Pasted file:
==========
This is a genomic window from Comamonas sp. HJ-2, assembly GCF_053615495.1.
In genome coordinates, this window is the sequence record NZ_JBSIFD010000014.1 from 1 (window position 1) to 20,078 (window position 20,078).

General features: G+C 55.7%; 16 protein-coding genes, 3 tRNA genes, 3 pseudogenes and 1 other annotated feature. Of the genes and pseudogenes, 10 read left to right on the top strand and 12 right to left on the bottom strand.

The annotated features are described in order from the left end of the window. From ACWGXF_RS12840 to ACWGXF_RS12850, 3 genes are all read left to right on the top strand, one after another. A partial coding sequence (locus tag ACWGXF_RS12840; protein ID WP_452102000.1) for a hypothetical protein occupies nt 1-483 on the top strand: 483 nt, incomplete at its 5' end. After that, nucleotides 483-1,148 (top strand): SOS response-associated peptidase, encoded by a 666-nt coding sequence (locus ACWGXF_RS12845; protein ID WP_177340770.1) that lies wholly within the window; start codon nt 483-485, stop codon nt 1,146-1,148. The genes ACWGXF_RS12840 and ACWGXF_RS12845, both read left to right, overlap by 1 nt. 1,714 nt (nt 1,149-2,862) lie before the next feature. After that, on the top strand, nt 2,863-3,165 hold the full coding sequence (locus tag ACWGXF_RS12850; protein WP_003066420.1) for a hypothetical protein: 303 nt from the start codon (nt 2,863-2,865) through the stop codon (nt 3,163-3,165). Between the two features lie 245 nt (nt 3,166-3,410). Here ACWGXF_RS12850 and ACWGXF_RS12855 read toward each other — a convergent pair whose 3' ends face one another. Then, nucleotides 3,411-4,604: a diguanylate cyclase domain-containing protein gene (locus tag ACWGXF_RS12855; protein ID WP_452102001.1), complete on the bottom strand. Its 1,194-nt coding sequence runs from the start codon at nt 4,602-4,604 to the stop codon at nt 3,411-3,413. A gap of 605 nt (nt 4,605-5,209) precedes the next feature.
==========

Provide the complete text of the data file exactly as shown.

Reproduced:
This is a genomic window from Comamonas sp. HJ-2, assembly GCF_053615495.1.
In genome coordinates, this window is the sequence record NZ_JBSIFD010000014.1 from 1 (window position 1) to 20,078 (window position 20,078).

General features: G+C 55.7%; 16 protein-coding genes, 3 tRNA genes, 3 pseudogenes and 1 other annotated feature. Of the genes and pseudogenes, 10 read left to right on the top strand and 12 right to left on the bottom strand.

The annotated features are described in order from the left end of the window. From ACWGXF_RS12840 to ACWGXF_RS12850, 3 genes are all read left to right on the top strand, one after another. A partial coding sequence (locus tag ACWGXF_RS12840; protein ID WP_452102000.1) for a hypothetical protein occupies nt 1-483 on the top strand: 483 nt, incomplete at its 5' end. After that, nucleotides 483-1,148 (top strand): SOS response-associated peptidase, encoded by a 666-nt coding sequence (locus ACWGXF_RS12845; protein ID WP_177340770.1) that lies wholly within the window; start codon nt 483-485, stop codon nt 1,146-1,148. The genes ACWGXF_RS12840 and ACWGXF_RS12845, both read left to right, overlap by 1 nt. 1,714 nt (nt 1,149-2,862) lie before the next feature. After that, on the top strand, nt 2,863-3,165 hold the full coding sequence (locus tag ACWGXF_RS12850; protein WP_003066420.1) for a hypothetical protein: 303 nt from the start codon (nt 2,863-2,865) through the stop codon (nt 3,163-3,165). Between the two features lie 245 nt (nt 3,166-3,410). Here ACWGXF_RS12850 and ACWGXF_RS12855 read toward each other — a convergent pair whose 3' ends face one another. Then, nucleotides 3,411-4,604: a diguanylate cyclase domain-containing protein gene (locus tag ACWGXF_RS12855; protein ID WP_452102001.1), complete on the bottom strand. Its 1,194-nt coding sequence runs from the start codon at nt 4,602-4,604 to the stop codon at nt 3,411-3,413. A gap of 605 nt (nt 4,605-5,209) precedes the next feature.